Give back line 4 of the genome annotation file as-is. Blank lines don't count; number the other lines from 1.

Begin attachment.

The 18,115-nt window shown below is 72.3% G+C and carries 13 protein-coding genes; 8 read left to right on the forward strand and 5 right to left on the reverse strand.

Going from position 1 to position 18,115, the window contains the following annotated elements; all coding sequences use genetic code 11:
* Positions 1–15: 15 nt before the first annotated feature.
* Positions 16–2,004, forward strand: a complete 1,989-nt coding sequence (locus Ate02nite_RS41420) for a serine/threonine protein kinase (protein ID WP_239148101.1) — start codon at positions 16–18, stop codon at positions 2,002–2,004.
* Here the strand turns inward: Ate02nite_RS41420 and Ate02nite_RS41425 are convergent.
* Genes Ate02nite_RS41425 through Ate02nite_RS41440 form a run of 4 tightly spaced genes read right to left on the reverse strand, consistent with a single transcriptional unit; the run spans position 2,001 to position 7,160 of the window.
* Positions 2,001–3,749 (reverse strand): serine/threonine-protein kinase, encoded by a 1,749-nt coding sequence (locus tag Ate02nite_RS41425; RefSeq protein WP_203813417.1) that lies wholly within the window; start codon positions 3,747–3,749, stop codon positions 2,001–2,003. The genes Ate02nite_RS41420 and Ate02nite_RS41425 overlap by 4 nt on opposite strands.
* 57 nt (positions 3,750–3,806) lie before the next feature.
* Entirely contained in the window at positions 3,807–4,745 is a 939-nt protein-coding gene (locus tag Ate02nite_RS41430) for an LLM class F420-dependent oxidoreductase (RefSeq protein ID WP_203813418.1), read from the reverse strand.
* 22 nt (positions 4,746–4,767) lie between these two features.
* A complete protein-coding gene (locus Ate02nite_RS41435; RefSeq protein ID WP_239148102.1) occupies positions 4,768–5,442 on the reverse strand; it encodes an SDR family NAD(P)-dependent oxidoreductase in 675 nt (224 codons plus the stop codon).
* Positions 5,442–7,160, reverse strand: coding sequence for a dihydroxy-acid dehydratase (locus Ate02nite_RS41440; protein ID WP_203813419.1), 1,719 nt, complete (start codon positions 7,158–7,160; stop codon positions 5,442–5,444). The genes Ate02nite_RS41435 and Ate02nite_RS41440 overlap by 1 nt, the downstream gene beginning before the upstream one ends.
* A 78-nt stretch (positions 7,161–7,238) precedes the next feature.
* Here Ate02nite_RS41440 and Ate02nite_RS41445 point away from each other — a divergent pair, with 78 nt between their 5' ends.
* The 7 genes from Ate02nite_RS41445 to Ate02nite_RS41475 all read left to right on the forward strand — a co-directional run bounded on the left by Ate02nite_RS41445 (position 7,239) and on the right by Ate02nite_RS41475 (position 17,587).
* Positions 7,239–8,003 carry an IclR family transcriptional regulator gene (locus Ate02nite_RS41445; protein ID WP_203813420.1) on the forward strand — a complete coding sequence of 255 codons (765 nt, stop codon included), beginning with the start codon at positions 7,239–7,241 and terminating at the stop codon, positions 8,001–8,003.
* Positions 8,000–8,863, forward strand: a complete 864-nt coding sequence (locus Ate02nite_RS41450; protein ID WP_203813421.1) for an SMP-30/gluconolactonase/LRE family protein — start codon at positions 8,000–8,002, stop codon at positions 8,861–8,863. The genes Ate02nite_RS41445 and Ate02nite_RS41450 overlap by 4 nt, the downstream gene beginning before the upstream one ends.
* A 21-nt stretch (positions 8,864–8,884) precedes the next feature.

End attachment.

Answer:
* Positions 16–2,004, forward strand: a complete 1,989-nt coding sequence (locus Ate02nite_RS41420) for a serine/threonine protein kinase (protein ID WP_239148101.1) — start codon at positions 16–18, stop codon at positions 2,002–2,004.